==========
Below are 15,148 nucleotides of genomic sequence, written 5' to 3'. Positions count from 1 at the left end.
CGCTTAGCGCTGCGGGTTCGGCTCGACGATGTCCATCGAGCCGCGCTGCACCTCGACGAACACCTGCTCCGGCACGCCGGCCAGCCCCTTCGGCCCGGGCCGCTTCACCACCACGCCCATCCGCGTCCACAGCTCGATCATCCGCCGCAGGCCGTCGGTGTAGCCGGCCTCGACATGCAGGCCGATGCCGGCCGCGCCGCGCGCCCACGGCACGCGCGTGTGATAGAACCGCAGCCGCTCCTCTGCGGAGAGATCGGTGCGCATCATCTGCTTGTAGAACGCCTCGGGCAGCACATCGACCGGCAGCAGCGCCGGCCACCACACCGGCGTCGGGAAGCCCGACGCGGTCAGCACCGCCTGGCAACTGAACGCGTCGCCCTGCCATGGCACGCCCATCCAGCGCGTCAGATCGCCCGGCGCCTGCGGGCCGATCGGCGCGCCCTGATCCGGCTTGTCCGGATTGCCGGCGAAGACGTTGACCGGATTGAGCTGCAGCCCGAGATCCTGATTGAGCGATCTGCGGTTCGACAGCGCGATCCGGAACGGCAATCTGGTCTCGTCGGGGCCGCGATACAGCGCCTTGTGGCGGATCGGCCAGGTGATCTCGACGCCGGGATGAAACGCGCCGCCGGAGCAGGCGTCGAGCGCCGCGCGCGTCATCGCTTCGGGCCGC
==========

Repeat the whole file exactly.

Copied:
Below are 15,148 nucleotides of genomic sequence, written 5' to 3'. Positions count from 1 at the left end.
CGCTTAGCGCTGCGGGTTCGGCTCGACGATGTCCATCGAGCCGCGCTGCACCTCGACGAACACCTGCTCCGGCACGCCGGCCAGCCCCTTCGGCCCGGGCCGCTTCACCACCACGCCCATCCGCGTCCACAGCTCGATCATCCGCCGCAGGCCGTCGGTGTAGCCGGCCTCGACATGCAGGCCGATGCCGGCCGCGCCGCGCGCCCACGGCACGCGCGTGTGATAGAACCGCAGCCGCTCCTCTGCGGAGAGATCGGTGCGCATCATCTGCTTGTAGAACGCCTCGGGCAGCACATCGACCGGCAGCAGCGCCGGCCACCACACCGGCGTCGGGAAGCCCGACGCGGTCAGCACCGCCTGGCAACTGAACGCGTCGCCCTGCCATGGCACGCCCATCCAGCGCGTCAGATCGCCCGGCGCCTGCGGGCCGATCGGCGCGCCCTGATCCGGCTTGTCCGGATTGCCGGCGAAGACGTTGACCGGATTGAGCTGCAGCCCGAGATCCTGATTGAGCGATCTGCGGTTCGACAGCGCGATCCGGAACGGCAATCTGGTCTCGTCGGGGCCGCGATACAGCGCCTTGTGGCGGATCGGCCAGGTGATCTCGACGCCGGGATGAAACGCGCCGCCGGAGCAGGCGTCGAGCGCCGCGCGCGTCATCGCTTCGGGCCGC